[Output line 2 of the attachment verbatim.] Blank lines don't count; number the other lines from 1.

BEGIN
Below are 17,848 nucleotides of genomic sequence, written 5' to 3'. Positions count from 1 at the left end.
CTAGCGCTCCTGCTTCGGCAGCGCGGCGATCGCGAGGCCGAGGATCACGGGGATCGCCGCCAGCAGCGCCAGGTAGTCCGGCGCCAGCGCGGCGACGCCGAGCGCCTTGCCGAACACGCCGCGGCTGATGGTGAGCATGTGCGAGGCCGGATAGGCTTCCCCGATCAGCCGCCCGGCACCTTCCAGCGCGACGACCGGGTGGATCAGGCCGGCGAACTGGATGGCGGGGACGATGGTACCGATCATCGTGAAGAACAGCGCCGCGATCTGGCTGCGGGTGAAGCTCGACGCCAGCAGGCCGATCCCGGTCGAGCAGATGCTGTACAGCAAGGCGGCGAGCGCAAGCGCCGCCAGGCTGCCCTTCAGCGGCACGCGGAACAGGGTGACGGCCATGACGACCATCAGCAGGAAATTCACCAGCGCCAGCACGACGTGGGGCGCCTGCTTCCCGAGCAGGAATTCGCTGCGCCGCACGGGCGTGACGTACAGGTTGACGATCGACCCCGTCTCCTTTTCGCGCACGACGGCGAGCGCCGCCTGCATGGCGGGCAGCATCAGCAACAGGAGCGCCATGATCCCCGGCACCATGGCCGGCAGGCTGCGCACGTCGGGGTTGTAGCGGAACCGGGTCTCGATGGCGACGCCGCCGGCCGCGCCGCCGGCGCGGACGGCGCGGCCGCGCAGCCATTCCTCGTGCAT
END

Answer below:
CTAGCGCTCCTGCTTCGGCAGCGCGGCGATCGCGAGGCCGAGGATCACGGGGATCGCCGCCAGCAGCGCCAGGTAGTCCGGCGCCAGCGCGGCGACGCCGAGCGCCTTGCCGAACACGCCGCGGCTGATGGTGAGCATGTGCGAGGCCGGATAGGCTTCCCCGATCAGCCGCCCGGCACCTTCCAGCGCGACGACCGGGTGGATCAGGCCGGCGAACTGGATGGCGGGGACGATGGTACCGATCATCGTGAAGAACAGCGCCGCGATCTGGCTGCGGGTGAAGCTCGACGCCAGCAGGCCGATCCCGGTCGAGCAGATGCTGTACAGCAAGGCGGCGAGCGCAAGCGCCGCCAGGCTGCCCTTCAGCGGCACGCGGAACAGGGTGACGGCCATGACGACCATCAGCAGGAAATTCACCAGCGCCAGCACGACGTGGGGCGCCTGCTTCCCGAGCAGGAATTCGCTGCGCCGCACGGGCGTGACGTACAGGTTGACGATCGACCCCGTCTCCTTTTCGCGCACGACGGCGAGCGCCGCCTGCATGGCGGGCAGCATCAGCAACAGGAGCGCCATGATCCCCGGCACCATGGCCGGCAGGCTGCGCACGTCGGGGTTGTAGCGGAACCGGGTCTCGATGGCGACGCCGCCGGCCGCGCCGCCGGCGCGGACGGCGCGGCCGCGCAGCCATTCCTCGTGCAT